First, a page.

Jim Steinmeyer
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Summer 2010


I’m often so busy trying to catch-up in these newsletters, that I seldom have a chance to write up about current work or upcoming projects. With the redesign of the website this summer, our website designer Bill Elgin has managed to put everything back in order so that it’s working smoothly and is well-oiled. And I’ve gotten to the enviable spot of being able to take a deep breath and feel like I’ve actually “caught up.”

So as we reach the end of 2010, let me remind you that the next few months will finish the two-year run of “Zing Zang, Zoom,” the magical Ringling Brothers’ Barnum and Bailey Circus. See it if you have the chance.

Ringling Brothers Circus


For a number of years, one of my hobbies has been designing a perfect suitcase to table. Does that sound ridiculous? Well, I remember my experiences as a performer. Years ago, we used to carry a lot of apparatus. You know, Square Circles, Sliding Die Boxes, or rabbit tricks.... Those old suitcases and tables were big storage boxes. But times have changed, and the apparatus used is more efficient. So I started working on a modern suitcase to table. I knew what professionals needed, so I gave myself ten rules.

  1. It had to be the right size. Scaled to a modern performer and modern props, and a convenient size for traveling. In fact, it should be a size that can be carried on most commercial flights.
  2. And the right height. Here’s a secret. Magic tables should be taller than standard desks or card tables.
  3. If you want, you can carry it onstage closed, as a case.
  4. And you quickly, elegantly open it in front of the audience. It looks entertaining when you do it! (With my old suitcase to table, I was kneeling and turning latches… a bad idea.) Of course, you can also open it backstage.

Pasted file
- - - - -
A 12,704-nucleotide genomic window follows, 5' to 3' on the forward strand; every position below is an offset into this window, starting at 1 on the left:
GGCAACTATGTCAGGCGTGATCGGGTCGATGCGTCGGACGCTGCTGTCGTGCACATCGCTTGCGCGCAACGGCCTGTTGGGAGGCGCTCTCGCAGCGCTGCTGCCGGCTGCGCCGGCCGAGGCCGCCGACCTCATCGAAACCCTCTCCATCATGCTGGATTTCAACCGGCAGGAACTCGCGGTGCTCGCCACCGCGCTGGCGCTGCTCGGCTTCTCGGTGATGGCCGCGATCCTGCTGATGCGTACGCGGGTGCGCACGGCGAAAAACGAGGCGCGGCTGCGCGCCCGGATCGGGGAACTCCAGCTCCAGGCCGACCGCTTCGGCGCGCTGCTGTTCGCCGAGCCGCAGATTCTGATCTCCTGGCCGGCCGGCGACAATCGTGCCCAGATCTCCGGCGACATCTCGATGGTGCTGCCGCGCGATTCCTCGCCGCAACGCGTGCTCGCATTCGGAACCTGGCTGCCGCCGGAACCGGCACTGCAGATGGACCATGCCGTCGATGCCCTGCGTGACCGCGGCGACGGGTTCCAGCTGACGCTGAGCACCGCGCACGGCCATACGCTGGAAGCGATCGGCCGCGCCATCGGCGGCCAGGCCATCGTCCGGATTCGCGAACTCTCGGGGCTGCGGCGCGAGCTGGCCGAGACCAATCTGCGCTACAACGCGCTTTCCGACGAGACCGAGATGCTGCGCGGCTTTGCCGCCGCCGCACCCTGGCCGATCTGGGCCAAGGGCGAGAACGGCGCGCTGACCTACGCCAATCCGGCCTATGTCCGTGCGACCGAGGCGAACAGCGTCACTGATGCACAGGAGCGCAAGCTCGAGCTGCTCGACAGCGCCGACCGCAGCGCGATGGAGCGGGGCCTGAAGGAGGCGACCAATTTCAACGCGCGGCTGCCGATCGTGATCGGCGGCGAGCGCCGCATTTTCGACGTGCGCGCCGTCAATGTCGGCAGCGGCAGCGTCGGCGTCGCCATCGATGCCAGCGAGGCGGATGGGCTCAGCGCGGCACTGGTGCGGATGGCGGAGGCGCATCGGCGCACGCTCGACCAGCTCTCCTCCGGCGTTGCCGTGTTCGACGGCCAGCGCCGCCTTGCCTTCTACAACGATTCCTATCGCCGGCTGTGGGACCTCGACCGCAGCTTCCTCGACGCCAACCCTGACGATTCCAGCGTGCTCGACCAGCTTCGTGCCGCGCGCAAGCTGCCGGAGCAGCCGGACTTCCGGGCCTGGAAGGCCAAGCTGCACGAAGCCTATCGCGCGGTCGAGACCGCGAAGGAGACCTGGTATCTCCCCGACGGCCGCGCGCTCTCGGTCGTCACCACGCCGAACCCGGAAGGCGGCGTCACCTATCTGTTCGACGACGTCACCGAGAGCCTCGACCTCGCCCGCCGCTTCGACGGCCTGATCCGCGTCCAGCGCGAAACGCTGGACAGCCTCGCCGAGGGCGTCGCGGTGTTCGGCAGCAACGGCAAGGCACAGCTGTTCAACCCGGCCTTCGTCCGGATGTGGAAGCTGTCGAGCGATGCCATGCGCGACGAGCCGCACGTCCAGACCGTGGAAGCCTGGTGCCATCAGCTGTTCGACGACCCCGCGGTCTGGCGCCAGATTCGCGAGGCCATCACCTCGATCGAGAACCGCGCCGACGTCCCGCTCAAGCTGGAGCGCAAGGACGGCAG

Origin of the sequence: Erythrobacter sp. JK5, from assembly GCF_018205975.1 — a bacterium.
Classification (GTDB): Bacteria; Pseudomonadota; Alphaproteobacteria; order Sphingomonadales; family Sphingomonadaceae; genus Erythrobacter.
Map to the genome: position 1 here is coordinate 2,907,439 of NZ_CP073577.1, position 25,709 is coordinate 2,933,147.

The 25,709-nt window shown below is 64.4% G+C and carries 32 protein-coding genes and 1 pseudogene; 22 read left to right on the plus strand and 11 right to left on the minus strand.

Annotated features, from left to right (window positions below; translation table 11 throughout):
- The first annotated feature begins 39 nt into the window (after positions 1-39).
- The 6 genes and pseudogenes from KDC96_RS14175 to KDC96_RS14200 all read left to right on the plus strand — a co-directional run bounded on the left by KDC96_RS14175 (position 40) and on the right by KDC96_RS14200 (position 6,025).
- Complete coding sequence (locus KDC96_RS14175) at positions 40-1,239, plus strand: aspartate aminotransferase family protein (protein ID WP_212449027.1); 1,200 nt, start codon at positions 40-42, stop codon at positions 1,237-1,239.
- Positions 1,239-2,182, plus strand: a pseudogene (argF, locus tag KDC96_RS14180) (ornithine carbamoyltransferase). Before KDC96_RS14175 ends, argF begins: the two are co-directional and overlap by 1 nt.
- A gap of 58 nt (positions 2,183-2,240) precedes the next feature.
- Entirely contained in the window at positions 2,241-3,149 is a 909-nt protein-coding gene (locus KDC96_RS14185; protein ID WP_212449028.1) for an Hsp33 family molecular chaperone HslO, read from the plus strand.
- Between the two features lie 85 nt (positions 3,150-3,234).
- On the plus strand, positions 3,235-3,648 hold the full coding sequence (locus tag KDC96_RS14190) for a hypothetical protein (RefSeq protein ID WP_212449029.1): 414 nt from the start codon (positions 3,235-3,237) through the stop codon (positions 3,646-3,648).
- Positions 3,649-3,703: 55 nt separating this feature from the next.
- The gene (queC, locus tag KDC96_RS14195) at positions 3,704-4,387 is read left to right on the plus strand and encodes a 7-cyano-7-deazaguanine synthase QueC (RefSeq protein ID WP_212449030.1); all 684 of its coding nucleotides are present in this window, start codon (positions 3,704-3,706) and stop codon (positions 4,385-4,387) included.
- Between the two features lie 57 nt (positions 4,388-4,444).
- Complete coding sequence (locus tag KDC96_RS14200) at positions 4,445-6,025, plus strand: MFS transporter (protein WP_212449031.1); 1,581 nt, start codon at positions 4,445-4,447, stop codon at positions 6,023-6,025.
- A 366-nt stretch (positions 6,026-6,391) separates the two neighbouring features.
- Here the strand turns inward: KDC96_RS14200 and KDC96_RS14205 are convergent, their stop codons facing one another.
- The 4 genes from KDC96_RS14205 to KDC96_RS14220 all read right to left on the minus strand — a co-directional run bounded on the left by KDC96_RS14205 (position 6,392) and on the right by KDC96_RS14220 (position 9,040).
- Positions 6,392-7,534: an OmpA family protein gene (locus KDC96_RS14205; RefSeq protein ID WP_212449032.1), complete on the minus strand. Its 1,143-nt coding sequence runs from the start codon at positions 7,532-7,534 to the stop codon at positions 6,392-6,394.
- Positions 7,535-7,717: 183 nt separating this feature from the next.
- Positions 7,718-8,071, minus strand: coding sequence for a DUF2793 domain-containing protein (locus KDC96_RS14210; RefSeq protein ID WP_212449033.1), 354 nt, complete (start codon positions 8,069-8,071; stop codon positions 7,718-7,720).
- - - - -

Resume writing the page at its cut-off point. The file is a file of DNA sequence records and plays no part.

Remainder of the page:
5. It will hold props conveniently (my old table ended up with the props in the bottom half, which meant more squatting), with the props always upright, so you could have a glass of water in the table when you walk on.
  6. It seems to completely transform. That’s part of the show, after all. (What good is a table that just looks like a suitcase on legs, with the handle showing?)
  7. When you’re finished, it can be quickly turned back into the suitcase without fussing. Then you walk offstage.
  8. The inside should be designed for most props, offering easy access, partitions, and a clean surface on top.
  9. No complicated mechanics or latches to fail.
  10. Easy to customize, so you can change graphics for special clients, add fakes or shelves, et cetera.

It took me about fifteen years of trial and error, but the ShowCase is the result. The photos show show the case closed and open, a classic as well as a modern design for the table. Believe it or not, it takes five seconds to go from suitcase to table, or back again.

Craig Dickens built the first model, and I’m now filing patent papers, figuring out costs, and will probably make it available on a limited basis. Our goal is to offer it for a reasonable price, because I really feel that it’s a great prop for performers.

If you’re interested, use the contact button to send a message. I can fill you in on the latest information on the ShowCase.



“Conjuring,” my column of stand-up effects, is currently back in Genii Magazine. If you don’t already subscribe, you’ll want to do that here.

Also in the September 2010 Genii is a feature on Alex Ramon and The Greatest Show on Earth. It’s been great watching Alex’s success over the course of two years with the circus, and in the article, he gives a great insight into his experience with the show.

Circus Performer


Every once in a while, I’m asked to contribute to a website or an article. Some are unexpectedly fun to do. For example, last year I was asked about five five favorite films, all from my own particular viewpoint, for a site called Five in Focus. You’ll find it here.

I’ve done several interview projects with the Magic Newswire, including a long interview that was posted last year, discussing illusions. You can find the Magic Newswire interviews by clicking here.

As I described in a previous newsletter, my upcoming biography of Howard Thurston will be published by Penguin in early 2011. Watch the book sites like Amazon. The biography is titled, “The Last, Greatest Magician in the World.” I’ll run more information, and the introduction, in a future newsletter.

I’m also putting the finishing touches on the latest (third) installment of the Impuzzibilities series. This one will be called “Subsequent Impuzzibilities.” These little books always take a lot of time to prepare, but when this one’s ready, it will be sold through this website.
Jim Steinmeyer

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